The British Library has launched an online archive of UK websites, based on IBM systems.

The UK Web Archive will run on the IBM BigSheets system, which is based on the Apache Hadoop Java framework, and promises to process large amounts of data “quickly and efficiently”.

It aims to allow users to easily extract information from unstructured data, by publishing searchable data feeds, pie charts and tag clouds. It will also assist British Library archivists to extract, transform, annotate and analyse web pages.

Six thousand websites already have their pages stored, including ‘2010 General Election’, which holds the websites of MPs, and the ‘Credit Crunch’, a collection initiated in 2008 which holds records of high street retail chains that have gone bust in the recession.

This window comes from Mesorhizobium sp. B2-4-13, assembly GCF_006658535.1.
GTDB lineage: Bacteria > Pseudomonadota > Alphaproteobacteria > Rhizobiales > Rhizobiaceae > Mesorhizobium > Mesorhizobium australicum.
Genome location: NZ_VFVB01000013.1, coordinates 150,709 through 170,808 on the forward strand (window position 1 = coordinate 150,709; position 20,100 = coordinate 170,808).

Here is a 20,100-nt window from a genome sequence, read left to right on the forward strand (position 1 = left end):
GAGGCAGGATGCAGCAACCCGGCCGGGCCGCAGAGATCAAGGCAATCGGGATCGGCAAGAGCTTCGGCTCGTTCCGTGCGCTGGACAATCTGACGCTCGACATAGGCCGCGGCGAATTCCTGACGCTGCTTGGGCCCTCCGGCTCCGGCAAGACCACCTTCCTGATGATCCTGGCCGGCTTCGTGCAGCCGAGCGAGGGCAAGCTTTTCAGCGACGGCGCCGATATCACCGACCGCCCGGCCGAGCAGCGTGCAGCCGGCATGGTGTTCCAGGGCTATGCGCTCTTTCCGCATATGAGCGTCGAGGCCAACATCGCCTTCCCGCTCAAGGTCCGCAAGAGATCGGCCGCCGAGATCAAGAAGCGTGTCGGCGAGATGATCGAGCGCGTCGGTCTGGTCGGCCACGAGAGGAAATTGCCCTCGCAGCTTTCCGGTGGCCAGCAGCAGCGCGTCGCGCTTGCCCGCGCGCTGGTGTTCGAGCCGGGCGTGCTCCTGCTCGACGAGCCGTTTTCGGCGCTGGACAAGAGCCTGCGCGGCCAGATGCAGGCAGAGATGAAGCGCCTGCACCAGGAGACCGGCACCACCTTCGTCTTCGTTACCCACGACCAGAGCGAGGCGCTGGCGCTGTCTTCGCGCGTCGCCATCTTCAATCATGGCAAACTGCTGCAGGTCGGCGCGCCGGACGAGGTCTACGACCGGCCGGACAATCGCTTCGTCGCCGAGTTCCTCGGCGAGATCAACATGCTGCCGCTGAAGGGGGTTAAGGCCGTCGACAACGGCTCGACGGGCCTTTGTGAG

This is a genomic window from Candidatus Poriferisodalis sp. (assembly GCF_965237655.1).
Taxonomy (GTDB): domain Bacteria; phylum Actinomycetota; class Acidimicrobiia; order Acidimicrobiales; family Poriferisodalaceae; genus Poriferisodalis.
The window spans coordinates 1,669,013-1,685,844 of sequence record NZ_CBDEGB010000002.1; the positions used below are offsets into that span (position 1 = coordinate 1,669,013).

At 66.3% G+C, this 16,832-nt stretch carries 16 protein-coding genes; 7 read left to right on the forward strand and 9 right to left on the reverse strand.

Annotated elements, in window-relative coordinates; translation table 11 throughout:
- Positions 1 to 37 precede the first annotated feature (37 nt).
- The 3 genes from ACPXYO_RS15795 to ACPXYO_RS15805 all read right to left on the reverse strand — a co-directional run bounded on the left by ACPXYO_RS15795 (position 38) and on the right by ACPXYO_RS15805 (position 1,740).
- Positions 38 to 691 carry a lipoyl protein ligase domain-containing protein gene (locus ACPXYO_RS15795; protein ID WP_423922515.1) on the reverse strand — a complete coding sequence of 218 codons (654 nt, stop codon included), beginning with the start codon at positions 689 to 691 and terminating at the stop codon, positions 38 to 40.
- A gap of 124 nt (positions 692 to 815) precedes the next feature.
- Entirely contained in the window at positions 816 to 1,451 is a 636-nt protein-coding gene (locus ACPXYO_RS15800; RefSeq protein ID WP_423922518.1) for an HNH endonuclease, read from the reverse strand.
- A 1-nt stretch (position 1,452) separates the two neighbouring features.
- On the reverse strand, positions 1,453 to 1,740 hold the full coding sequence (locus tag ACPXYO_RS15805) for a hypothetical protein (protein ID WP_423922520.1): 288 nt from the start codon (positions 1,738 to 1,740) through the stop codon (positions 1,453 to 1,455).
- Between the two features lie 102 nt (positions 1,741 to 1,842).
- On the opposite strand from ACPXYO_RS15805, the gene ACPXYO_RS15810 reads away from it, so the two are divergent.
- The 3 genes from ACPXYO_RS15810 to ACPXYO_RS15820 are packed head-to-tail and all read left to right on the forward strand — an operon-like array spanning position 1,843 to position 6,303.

The archive was unveiled this morning by Margaret Hodge MP, minister for culture and tourism, alongside the British Library’s chief executive, Dame Lynne Brindley, this project demonstrates the importance and value of the nation’s digital memory.

Brindley said the website would aim to create a record of the “major cultural and social issues being discussed online”, and to “avoid the creation of a digital black hole in the nation’s memory”.

But she lamented the current legal framework, which insisted that copyright was required to archive even free websites, and would allow only one percent of all free UK websites to be collected by 2011 at current rates. There are eight million sites in the UK web domain.